A suicide car bombing claimed by the Islamic State jihadist group killed at least eight people Thursday outside Yemen's presidential palace in the city of Aden, security and medical officials said.
IS said that one of its militants, apparently a Dutch national, carried out the attack on a checkpoint outside the palace in the main city of southern Yemen.
Both soldiers and civilians were among those killed, while at least 17 others were wounded, a medical source said.
A security source said the attack appeared to target the convoy of a local businessman who was entering the presidential complex.
Sources had initially said the convoy was carrying Aden's governor, Aidarus al-Zubaidi, but he later told AFP he was not in the area at the time of the attack.
Zubaidi survived a car bombing earlier this month, after being appointed in December following the murder of his predecessor, Jaafar Saad, in an Aden bombing claimed by IS.
Witnesses said the blast damaged at least six vehicles and a nearby mosque.
In statement posted on Twitter, IS said "martyrdom-seeker Abu Hanifa al-Hollandi... detonated his explosives-laden vehicle at the presidential palace".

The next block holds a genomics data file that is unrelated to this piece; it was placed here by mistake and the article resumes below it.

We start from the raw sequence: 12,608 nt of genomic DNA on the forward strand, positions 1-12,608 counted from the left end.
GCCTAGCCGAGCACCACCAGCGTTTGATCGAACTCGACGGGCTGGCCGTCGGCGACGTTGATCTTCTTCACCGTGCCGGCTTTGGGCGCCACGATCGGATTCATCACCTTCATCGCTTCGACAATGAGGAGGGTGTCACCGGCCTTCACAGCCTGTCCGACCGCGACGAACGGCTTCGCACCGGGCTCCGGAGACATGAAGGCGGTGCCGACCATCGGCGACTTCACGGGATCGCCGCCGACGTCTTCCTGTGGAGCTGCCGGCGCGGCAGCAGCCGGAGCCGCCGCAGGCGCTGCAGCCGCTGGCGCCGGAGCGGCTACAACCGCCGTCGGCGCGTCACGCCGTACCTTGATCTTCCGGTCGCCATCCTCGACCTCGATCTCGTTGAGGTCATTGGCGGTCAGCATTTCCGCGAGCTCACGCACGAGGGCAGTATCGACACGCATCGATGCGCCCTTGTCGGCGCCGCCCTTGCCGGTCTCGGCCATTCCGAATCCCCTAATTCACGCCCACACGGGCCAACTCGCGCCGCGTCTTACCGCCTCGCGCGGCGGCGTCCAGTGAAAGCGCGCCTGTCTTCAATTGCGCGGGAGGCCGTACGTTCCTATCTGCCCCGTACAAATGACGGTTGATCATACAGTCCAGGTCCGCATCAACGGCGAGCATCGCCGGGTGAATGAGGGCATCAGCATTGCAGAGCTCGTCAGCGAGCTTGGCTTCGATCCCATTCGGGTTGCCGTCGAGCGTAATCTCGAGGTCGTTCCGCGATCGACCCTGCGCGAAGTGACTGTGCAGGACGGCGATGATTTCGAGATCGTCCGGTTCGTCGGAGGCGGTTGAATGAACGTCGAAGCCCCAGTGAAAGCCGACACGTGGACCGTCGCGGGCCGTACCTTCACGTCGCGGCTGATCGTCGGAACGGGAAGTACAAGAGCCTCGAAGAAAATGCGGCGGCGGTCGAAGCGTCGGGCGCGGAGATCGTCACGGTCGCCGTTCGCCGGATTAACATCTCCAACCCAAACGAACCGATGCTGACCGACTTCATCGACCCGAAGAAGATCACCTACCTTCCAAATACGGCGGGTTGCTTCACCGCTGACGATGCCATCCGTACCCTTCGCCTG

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The name used for the assailant implied he was from the Netherlands.
President Abedrabbo Mansour Hadi was in the palace at the time of the attack but unharmed, a government official said.
Military vehicles from the Saudi-led coalition which supports Hadi's government were deployed around the complex after the attack, security sources said.
Aden has become the temporary headquarters of Hadi's government as it battles to retake large parts of Yemen from Shiite Huthi rebels.
The port city has also seen a growing jihadist presence, with Al-Qaeda in the Arabian Peninsula, long active in Yemen, and IS apparently vying for influence.
Hadi fled to Aden after escaping house arrest in the capital Sanaa, which was overran by the Huthis in September 2014.
But he also had to flee the southern port city in March to Riyadh when the rebels advanced on the south, prompting Saudi Arabia to intervene with air strikes.
The United Nations says more than 5,800 people have been killed in the impoverished Arabian Peninsula state, about half of them civilians, since the coalition air campaign was launched 10 months ago.